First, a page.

I think a lot of villainous characters or antiheroes maybe exist a lot more in a superhero realm — or a villain will turn right at the end of the story, just in time, but then they'll also get killed conveniently. And I love hero's journeys. I love adventure. I want life to be really stimulating all the time. But I also want it to be real. 

I kept trying to go against myself, I guess — my instinct is to just want to be good and want to be heroic, and want things to work. I can feel that this doesn't [always prove the case]. It's not real. 

There's always going be a time where you're the villain in someone else's story, where you you play the full spectrum. I wanted to spend a lot of time with a character that was just incredibly in the wrong in what they do and still see what's there, because I think that's actually important."



"I wanted to only dig as deep as the story could allow, because one of the things I've experienced in trying to write things — and in being in stuff — is that when you try to solve every issue, or if you try to solve the whole world, you get too heavy-handed and you you start to make things up. 

You sort of do bad science. And I really wanted to leave it where Lucy and and Dylan, where those characters were capable of going in this story. And I think it's not even that far.

There's a lot more work. This is really the beginning for them. But it's the first taste of the depths of how much they could have compassion for themselves and each other."



"I feel like the film world and the enlightenment industrial complex frontier line, they're actually kind of similar, and also opposite. Like film is — you're suddenly off with this little cocoon of people, and you have these deep experiences and closeness and you feel really seen, but you're also seeing them without context. What you're seeing, there's a performance of who you are in the realm of the set, and there's then also the performance of what you're doing.

It's also somewhere where a lot of people who do film in that part of the job, I think, maybe feel like they can express themselves in a way in which they feel maybe is a stronger language for them.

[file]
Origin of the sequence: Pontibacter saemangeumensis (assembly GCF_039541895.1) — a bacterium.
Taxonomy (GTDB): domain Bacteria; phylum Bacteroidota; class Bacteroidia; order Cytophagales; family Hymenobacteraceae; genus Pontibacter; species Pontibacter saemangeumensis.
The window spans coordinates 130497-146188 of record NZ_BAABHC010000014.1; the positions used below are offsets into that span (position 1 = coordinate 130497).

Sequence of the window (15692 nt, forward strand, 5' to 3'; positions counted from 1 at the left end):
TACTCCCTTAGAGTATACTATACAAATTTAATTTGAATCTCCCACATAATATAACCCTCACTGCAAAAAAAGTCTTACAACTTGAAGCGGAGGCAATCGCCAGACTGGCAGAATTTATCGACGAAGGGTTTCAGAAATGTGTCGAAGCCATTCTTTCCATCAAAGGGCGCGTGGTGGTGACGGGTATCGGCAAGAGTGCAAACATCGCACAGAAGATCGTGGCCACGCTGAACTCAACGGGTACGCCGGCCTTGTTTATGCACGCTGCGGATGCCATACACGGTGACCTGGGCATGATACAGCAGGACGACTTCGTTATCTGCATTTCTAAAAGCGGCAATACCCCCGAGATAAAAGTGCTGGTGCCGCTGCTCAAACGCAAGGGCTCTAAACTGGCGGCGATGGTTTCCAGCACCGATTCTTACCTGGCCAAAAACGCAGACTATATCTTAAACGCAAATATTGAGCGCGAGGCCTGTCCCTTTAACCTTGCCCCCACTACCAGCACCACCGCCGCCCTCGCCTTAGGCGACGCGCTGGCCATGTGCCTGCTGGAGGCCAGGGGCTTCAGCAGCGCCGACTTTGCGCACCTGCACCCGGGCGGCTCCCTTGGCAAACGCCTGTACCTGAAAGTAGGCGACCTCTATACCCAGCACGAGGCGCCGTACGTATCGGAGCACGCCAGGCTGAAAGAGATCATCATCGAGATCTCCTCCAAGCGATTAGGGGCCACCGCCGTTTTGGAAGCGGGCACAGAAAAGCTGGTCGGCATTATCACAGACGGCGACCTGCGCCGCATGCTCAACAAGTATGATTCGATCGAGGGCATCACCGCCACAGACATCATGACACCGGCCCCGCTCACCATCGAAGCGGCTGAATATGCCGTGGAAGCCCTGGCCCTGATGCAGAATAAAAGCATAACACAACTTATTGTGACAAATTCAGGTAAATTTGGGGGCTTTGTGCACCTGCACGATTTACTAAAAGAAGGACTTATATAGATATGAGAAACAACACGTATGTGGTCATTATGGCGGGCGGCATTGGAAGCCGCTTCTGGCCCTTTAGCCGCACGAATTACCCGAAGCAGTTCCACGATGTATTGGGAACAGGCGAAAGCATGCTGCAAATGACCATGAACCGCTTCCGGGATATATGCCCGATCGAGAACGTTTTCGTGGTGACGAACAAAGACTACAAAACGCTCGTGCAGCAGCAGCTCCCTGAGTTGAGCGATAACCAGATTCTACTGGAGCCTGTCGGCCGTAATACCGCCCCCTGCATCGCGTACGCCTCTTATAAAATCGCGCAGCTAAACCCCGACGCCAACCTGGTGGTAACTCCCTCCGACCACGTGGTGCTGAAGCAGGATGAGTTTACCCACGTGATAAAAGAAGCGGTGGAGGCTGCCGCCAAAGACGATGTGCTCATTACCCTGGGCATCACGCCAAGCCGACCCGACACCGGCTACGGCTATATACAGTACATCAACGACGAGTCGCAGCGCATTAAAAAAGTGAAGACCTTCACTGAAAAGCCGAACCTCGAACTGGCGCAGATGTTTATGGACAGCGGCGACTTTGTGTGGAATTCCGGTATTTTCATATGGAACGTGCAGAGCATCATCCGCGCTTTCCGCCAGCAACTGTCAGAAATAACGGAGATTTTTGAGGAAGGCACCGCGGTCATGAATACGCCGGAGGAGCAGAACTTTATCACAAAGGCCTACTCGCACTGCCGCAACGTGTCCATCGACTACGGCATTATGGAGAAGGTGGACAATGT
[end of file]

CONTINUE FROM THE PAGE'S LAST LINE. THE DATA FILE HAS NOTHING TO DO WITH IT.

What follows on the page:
Growing up, I always thought my mum was super fluent in her film world. She was a master linguist. They're [Bad Behaviour's characters] also in the film world, creating stories, creating all of the legends and the lore — and then in the spiritual retreat, they're all trying to get out from it, they're trying to get out of the stories and finally let it go, and experience the intimacy of not knowing each other or not being anybody.

I wanted the tension of those two worlds. I like Buster Keaton and physical comedy, I just find it endearing. And I felt like Lucy and Dylan were just doing a classic [bit] — they've sort of got an elastic band around them, and they're both pulling away and then get slapped back together in a heap."



"The meta world of pretend has just been something that I've been fascinated by, and it not just in the film world — it's everywhere.

Everyone's an actor, because just believing something is true — we believe all kinds of different things, but believing it is true doesn't make it true. It makes you act like it's true, and we're all in different levels of it. And I don't know exactly what is true, but I'm on my own path with it.

I love that play aspect that film has, and that I think everybody has. I definitely feel like it was influenced by that for me.

And everyone, we all like stories. It's how we make the world go round. It's how we manage to walk down the street and be like 'people on the street, I'm on the street'. Some of our everyday stories are not written extremely well, like 'off to the shop now', but it's still a story —'I'm a shopping person'."



"Actually I didn't, because also I would have felt a little heavy-handed if I did. But I feel so incredibly lucky because I think that experience is really specific.

I was more of a teenager when I started. But you experience grown-ups and what they want from you, you're meant to do what grown-ups say, and then suddenly they're treating you like one — or suddenly they just blur all the lines and you don't know where your role in it all is.

There's really great people. I've had great experiences as well. But I know that there's lot of really good conversation around what we expect of our legends.

Sometimes when you just think about the way people end up having to be attached to the idea of themselves, it's more like they're following the idea of themselves around than they are getting to be themselves. It's like everybody else has already created such a mythology around who someone is. 

I'm obviously not — I'm a low-level player in all this, but I've seen it and it's just a weird thing. It's just weird, and I think lots of people really maintain it and look after their life by having a sort of secret life with just people who they love.

I just think Jennifer's such a massive talent and incredible person as well — just extremely smart and kind, and from the inside out I really love her. I really love her. Yeah, I really love her."


Bad Behaviour is currently screening in Australian and New Zealand cinemas. Read our review.

Behind-the-scenes images: Rebecca McMillan / Marc Weakly.

Published on November 14, 2023 by Sarah Ward